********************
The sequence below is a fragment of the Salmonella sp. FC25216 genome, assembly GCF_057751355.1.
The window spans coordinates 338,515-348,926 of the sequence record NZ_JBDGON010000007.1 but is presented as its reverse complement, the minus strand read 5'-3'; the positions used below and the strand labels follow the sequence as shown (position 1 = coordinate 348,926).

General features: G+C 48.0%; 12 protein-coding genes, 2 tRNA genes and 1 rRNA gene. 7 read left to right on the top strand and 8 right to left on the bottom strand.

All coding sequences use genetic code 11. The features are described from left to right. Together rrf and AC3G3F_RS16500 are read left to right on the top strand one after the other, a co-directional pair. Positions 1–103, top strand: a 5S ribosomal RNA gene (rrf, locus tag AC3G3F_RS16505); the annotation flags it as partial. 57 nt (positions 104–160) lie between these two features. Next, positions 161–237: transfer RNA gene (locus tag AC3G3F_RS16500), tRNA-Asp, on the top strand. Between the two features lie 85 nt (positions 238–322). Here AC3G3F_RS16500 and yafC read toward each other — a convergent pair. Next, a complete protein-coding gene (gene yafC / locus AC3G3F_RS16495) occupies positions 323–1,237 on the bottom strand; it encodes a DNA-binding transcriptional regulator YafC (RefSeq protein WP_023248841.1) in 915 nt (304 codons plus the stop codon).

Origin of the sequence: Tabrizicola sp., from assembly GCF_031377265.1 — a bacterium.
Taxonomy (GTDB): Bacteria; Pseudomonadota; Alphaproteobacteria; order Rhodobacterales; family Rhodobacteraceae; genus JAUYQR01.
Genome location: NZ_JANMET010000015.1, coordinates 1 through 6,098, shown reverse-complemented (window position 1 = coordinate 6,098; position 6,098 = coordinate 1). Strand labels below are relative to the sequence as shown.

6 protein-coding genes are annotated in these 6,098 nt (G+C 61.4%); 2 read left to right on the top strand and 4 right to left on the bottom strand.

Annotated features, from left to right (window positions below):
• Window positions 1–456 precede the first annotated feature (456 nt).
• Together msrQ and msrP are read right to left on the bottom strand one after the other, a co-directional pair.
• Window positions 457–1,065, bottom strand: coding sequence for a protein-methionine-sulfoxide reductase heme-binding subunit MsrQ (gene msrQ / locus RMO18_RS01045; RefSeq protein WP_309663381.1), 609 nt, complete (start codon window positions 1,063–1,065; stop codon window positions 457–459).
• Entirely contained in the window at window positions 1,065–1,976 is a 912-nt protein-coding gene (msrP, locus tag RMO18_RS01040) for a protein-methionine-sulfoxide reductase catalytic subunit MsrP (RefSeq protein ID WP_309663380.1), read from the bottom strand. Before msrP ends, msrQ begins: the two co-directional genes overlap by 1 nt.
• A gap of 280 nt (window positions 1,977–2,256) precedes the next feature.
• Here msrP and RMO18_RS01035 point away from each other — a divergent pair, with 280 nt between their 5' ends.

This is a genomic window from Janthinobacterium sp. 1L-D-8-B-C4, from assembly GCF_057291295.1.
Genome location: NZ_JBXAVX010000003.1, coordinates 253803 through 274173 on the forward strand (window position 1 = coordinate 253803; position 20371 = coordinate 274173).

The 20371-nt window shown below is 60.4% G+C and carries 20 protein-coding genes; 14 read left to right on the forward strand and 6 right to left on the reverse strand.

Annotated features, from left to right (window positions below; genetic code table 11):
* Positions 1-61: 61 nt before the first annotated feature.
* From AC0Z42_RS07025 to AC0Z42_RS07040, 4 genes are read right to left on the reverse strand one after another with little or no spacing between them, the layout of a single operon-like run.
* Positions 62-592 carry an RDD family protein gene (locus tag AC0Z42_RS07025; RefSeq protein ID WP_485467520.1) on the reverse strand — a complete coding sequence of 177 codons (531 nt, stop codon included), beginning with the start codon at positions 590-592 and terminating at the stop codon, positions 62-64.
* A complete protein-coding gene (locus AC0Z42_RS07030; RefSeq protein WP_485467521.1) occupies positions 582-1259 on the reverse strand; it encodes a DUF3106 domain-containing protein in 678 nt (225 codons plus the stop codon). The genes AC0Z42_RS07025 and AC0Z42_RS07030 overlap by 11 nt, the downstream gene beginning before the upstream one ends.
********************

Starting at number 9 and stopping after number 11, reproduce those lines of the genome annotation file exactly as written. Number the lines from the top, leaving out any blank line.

Annotated features, from left to right (window positions below):
• Window positions 1–456 precede the first annotated feature (456 nt).
• Together msrQ and msrP are read right to left on the bottom strand one after the other, a co-directional pair.